Economics & Global Affairs

2359 Items

Panelists on stage during hydrogen discussion at Rome Med 2022

Rome MED – Mediterranean Dialogue

News - Belfer Center for Science and International Affairs, Harvard Kennedy School

Is Hydrogen Our Future?

On December 3, 2022, Nicola De Blasio, Senior Fellow with the Belfer Center’s Environment and Natural Resources Program (ENRP), chaired a panel discussion, “Is Hydrogen Our Future?,” at the Rome MED – Mediterranean Dialogue (Rome MED), an annual high-level conference on Mediterranean geopolitics. The panel discussion was part of ENRP’s Future of Hydrogen project’s ongoing engagement with global policymakers, who are increasingly viewing hydrogen as a solution to meeting their decarbonization and energy security goals. 

A container ship of Chinese Cosco shipping lies in the harbor in Hamburg, Germany, Wednesday, Oct. 26, 2022

AP Photo/Michael Probst

Paper - Belfer Center for Science and International Affairs, Harvard Kennedy School

The Belt and Road Initiative in Europe: Opportunities for a Transatlantic Response Amid the Russian Invasion of Ukraine

| January 2023

China’s Belt and Road Initiative (BRI) has for years held a prominent position in the global infrastructure investment space. In the absence of similarly far-reaching projects coordinated by other countries including the transatlantic partners, important questions about the BRI’s implications for Europe and America arise. Given U.S.-China competition pulling the EU in two directions and opposing approaches among member states vis-à-vis China amid a globally growing infrastructure investment gap, the need for a liberally motivated large-scale infrastructure investment approach is clear. This alternative model of advancing economic development goals stands in opposition to the BRI’s approach of creating economic dependence on China through massive recipient country debt thereby increasing Chinese geopolitical power. 

Sri Lankan port workers hold a Chinese national flag to welcome Chinese research ship

AP/Eranga Jayawardena, File

Analysis & Opinions - Project Syndicate

Peak China?

| Jan. 03, 2023

Joseph Nye writes: From an American perspective, it is just as dangerous to underestimate Chinese power as it is to overestimate it. While hysteria creates fear, discounting China's recent progress and future ambitions could lead the United States to squander its own long-term advantages.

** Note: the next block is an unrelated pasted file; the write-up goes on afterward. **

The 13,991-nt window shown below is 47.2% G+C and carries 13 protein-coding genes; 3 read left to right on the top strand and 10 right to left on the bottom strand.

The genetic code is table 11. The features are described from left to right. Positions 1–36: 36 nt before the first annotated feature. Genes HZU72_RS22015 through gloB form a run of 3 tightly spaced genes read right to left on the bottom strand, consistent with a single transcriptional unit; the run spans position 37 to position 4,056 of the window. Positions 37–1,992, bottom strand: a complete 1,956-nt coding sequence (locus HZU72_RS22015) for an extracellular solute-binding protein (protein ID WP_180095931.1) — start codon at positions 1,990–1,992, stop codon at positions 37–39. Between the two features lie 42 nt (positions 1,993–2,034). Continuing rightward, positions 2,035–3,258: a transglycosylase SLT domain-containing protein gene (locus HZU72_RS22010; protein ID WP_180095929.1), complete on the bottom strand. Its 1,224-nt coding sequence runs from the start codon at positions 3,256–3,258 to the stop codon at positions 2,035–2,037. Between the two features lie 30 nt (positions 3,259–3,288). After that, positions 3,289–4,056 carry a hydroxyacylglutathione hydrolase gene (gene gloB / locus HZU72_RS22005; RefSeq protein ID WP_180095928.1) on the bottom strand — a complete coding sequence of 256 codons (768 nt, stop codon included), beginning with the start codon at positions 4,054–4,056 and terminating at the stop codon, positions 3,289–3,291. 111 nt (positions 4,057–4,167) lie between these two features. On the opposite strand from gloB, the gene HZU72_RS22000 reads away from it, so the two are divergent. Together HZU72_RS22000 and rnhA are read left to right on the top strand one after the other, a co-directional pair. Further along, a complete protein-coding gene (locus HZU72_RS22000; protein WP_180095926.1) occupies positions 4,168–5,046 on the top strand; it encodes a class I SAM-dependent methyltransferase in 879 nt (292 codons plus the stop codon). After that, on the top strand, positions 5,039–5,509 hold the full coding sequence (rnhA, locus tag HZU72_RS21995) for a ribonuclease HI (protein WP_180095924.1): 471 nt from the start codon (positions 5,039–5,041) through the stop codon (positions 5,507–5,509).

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Blog Post - views-on-the-economy-and-the-world

The Global Economy as of End-2022

| Dec. 24, 2022

Economists spent most of 2022 convincing themselves that the global economy was about to fall into recession, if it wasn’t already in one.  With the year over, the global recession has now been postponed to 2023.

  1. Tour d’horizon

In the US, reports that a recession had begun in the first half of the year clearly were premature, especially given how tight the labor market was.  It still is. The chances of a downturn in the coming year are well below 100%, despite the confidence with which many say it is certain.  It is foolish to think we can predict a recession with certainty. But the chances are indeed far above the usual 15 %.  I would put the odds at perhaps 50-50 in 2023 and 75% at some point during the next two years.  The main reason is the rapid raising of interest rates by the Fed (and other central banks), of course, which in turn is attributable to high inflation.

Two men in front of a computer screen

Michael M. Santiago/Getty Images

Analysis & Opinions - Project Syndicate

Is a Global Recession Really Around the Corner?

| Dec. 22, 2022

While there are signs that the “everything bubble” is about to burst, leading economists’ predictions that the world economy is headed toward a major slump in the coming year seem premature. While hard times are almost certainly coming, the mainstream definition – two consecutive quarters of negative growth – is a very high bar.

An oil tanker is moored at the Sheskharis complex, part of Chernomortransneft JSC, a subsidiary of Transneft PJSC, in Novorossiysk, Russia

AP Photo, File

Policy Brief - Belfer Center for Science and International Affairs and the Mossavar-Rahmani Center for Business and Government

The Price Cap on Russian Oil Exports, Explained

| Dec. 05, 2022

The price cap on Russian oil implemented today by the G7 countries plus Australia represents a novel approach to sanctions. The policy is designed to reduce Russian fossil fuel revenues while keeping Russian oil on the market. In this brief, Catherine Wolfram, Simon Johnson, and Łukasz Rachel explain the basic economic principles at work and discuss some of the critiques of the price cap. 

An oil tanker is moored at the Sheskharis complex, part of Chernomortransneft JSC, a subsidiary of Transneft PJSC, in Novorossiysk, Russia,

AP Photo, File

Press Release - Belfer Center for Science and International Affairs and the Mossavar-Rahmani Center for Business and Government

Price Cap on Russian Oil a ‘Novel Approach to Sanctions’, Says New Policy Brief

| Dec. 05, 2022

The price cap on Russian oil implemented today by the G7 countries plus Australia represents a novel approach to sanctions, according to a policy brief authored by Catherine Wolfram, Simon Johnson, and Łukasz Rachel and released today by Harvard Kennedy School’s Belfer Center for Science and International Affairs and the Mossavar-Rahmani Center for Business and Government.